2012-01-13 5:01, Richard Elling wrote:
On Jan 12, 2012, at 2:34 PM, Jim Klimov wrote:

Metadata is at least doubly redundant and checksummed.
True, and this helps if it is valid in the first place
(in RAM).

>> As has been
>> reported by many blog-posts researching ZDB, there do
>> happen cases when checksums are broken ...
>> but the file data is in fact intact
Can you provide links to posts that describe this failure mode?

I'll try in another message. That would take some googling
time ;)

I think the most apparent ones are the tutorials on ZDB
where authors poisoned their VDEVs in those sectors where
metadata was (all copies), so that filedata is factually
intact but not accessible due to mismatching checksums
along the metadata path.

Right now I can't think of any other posts like that,
but nature can produce the same phenomonons and I think
it could have been discussed on-line. I've read too much
during the past weeks :(

For these cases bloggers asked (in vain) - why is it
not allowed for an admin to confirm validity of end-user
data and have the system reconstruct (re-checksum) the
metadata for it?.. IMHO, that's a valid RFE.

Metadata is COW, too. Rewriting the data also rewrites the metadata.

COW does not help well against mis-targeted hardware
writes, bit rot, solar storms, etc. that would break
existing on-disk data.

Random bit errors can happen anywhere, RAM buffers or
committed disks alike.

It is a fact (since the first blogposts about ZDB and
ZFS internals by Marcelo Leal, Max bruning, Ben Rockwood
and countless other kind samaritans) that inquisitive
users - or those repairing their systems - can determine
DVA and ultimately LBA addresses of their data, extract
the userdata blocks and confirm (sometimes) that their
data is intact, and the problem is in metadata paths.

While the system is scrubbing, I was reading up on theory.
Found a nice text "Keeping Bits Safe: How Hard Can It Be?"
by David Rosenthal [1], where I stumbled upon an interesting
  The bits forming the digest are no different from the
  bits forming the data; neither is magically incorruptible.
  ...Applications need to know whether the digest has
  been changed.

Hence for ZFS, the checksum (digest) is kept in the parent metadata.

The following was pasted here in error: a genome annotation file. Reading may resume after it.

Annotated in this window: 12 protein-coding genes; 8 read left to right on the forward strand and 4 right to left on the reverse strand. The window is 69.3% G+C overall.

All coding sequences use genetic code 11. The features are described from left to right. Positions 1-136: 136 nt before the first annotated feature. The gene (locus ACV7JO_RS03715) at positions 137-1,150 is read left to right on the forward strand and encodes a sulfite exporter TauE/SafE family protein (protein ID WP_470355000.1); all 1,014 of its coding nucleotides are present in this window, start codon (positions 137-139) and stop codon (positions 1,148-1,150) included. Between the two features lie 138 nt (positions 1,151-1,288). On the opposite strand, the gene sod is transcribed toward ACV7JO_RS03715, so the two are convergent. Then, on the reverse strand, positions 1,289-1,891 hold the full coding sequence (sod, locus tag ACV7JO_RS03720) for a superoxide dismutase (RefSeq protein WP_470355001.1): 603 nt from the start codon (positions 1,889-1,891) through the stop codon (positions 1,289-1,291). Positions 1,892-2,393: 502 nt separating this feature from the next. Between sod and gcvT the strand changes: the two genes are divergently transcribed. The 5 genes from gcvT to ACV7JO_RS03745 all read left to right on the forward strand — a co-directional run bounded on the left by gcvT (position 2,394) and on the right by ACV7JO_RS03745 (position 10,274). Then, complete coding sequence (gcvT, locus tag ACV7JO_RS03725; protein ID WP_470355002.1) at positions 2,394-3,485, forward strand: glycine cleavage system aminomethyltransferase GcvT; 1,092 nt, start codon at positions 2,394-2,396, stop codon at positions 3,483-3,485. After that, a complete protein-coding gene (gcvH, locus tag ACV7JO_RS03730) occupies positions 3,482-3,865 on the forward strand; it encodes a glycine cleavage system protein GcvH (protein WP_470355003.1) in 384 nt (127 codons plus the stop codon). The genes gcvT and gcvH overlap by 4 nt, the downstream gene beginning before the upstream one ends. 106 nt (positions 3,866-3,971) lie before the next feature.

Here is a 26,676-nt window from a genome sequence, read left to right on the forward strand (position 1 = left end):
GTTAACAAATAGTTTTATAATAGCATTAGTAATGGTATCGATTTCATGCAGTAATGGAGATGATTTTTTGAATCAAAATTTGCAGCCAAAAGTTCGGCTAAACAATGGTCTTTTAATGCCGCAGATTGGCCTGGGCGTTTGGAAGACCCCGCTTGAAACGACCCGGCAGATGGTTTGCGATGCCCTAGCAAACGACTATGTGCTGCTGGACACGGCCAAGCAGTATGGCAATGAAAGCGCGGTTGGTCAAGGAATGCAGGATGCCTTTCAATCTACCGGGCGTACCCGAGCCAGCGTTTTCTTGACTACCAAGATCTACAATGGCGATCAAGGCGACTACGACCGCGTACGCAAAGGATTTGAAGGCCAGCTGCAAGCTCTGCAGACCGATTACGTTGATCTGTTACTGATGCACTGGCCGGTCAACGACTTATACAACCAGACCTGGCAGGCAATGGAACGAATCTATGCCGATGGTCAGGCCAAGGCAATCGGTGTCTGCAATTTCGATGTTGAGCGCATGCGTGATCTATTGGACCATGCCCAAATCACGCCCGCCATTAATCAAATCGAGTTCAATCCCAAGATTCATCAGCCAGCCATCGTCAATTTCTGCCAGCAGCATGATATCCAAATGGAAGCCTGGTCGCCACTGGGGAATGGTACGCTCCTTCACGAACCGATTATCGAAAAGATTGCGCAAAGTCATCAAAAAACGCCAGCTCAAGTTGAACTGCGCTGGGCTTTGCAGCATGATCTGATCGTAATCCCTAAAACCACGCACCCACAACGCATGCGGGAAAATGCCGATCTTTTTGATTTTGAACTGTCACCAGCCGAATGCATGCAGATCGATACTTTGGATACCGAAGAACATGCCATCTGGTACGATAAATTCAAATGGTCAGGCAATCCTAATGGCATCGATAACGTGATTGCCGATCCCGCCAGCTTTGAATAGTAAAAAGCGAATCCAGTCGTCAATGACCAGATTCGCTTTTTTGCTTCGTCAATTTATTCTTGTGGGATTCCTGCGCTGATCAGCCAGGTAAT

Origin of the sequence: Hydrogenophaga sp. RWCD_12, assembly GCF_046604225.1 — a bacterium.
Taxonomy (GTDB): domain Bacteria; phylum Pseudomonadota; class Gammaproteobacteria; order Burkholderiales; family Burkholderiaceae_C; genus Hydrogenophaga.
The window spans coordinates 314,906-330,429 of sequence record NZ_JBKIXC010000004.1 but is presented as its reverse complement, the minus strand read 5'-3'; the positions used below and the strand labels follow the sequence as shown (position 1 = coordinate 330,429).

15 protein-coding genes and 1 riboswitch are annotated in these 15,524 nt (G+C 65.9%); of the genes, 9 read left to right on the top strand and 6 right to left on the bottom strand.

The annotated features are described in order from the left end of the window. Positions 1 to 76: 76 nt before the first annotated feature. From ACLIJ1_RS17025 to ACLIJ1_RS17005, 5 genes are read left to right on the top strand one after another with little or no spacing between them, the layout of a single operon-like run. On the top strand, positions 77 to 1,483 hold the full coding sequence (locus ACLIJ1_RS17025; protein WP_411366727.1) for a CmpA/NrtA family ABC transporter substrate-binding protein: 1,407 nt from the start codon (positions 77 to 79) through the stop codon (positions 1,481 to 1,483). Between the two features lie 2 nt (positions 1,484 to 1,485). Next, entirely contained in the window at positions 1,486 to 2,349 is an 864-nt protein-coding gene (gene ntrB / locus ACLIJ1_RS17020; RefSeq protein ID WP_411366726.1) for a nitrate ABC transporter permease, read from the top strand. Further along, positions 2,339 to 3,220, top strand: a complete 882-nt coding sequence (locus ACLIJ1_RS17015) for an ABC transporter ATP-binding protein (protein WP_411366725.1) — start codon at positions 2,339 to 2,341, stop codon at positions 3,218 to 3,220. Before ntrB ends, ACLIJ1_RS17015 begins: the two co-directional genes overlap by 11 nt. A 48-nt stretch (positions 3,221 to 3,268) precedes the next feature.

But it can still rot. And for a while they are in the
same RAM, which might lie. Probably the one good effect
there is - checksum is stored away from the data and
*likely* both at once won't get scratched by HDD head
crash ;) Unless they were coalesced to storage near
each other...

Hm... so if the checksum in metadata has bit-rotted
on-disk, this metadata block would first not match
its parent block (as it is the parent's checksummed
data), and would cause reread of a ditto copy.

But if the checksum got broken in-RAM just before the
write, so both ditto blocks have bad checksum values -
but they match their metadata-parents - currently the
data is considered bad :(

Granted, data is larger so there is seemingly a higher
chance that it would get a 1-bit error; but as I wrote,
metadata blocks are rewritten more often - so in fact
they could suffer errors more frequently.

Does your practice or theory prove this statement of
mine fundamentally wrong?

The condition described above can affect T10 DIF-style checksums, but not ZFS.

In our case, where original checksum in the blockpointer
could be corrupted in (non-ECC) RAM of my home-NAS just
before it was dittoed to disk, another checksum - copy
of this same one, or a differently calculated one, could
provide ZFS with the means to determine whether the data
or one of the checksums got corrupted (or all of them).
Of course, this is not an absolute protection method,
but it can reduce the cases where pools have to be
"destroyed, recreated and recovered from tape".


Maybe so... as I elaborate below, there are indeed some
scenarios with using several checksums of data, where
we can not unambiguously determine correctness of either.

Say, we have a data block D in RAM, which can fail always
(more probable without ECC - as is probable on consumer
devices like laptops or home-NASes). We produce two checksums
D' and then D" with different algorithms while preparing to
write (these checksum values would go to all ditto blocks).
During this time a bit flopped, or whatever undetected
(non-ECC) RAM failure happened at least once. Variants:

1) Block D got broken before checksum calcs - we're out
of luck, checksums would probably match, but the data is
still wrong.

2) Block D got broken between checksum calcs - one of
checksums (always D") matches the data, another one
(always D') doesn't.

3) Block D is okay, but one of checksums broke - one of
checksums matches the data, another one doesn't.
About 50% similarity to case (2).

4) Block D is okay, and both checksums broke - block is
considered broken even if it is not...

The idea needs to be rethought, indeed ;)

Perhaps we can checksum or ECC the checksums, or a digest
of a (primary) checksum and the data?

Maybe we can presume that bitflips would produce small
(1-few bits at random location, 0xdeadbeef -> 0xdeafbeef)
differences, and with fuzzy logic the data would still
"likely match" the checksum?

I refuse to easily believe tehre is no solution, no hope! ;)


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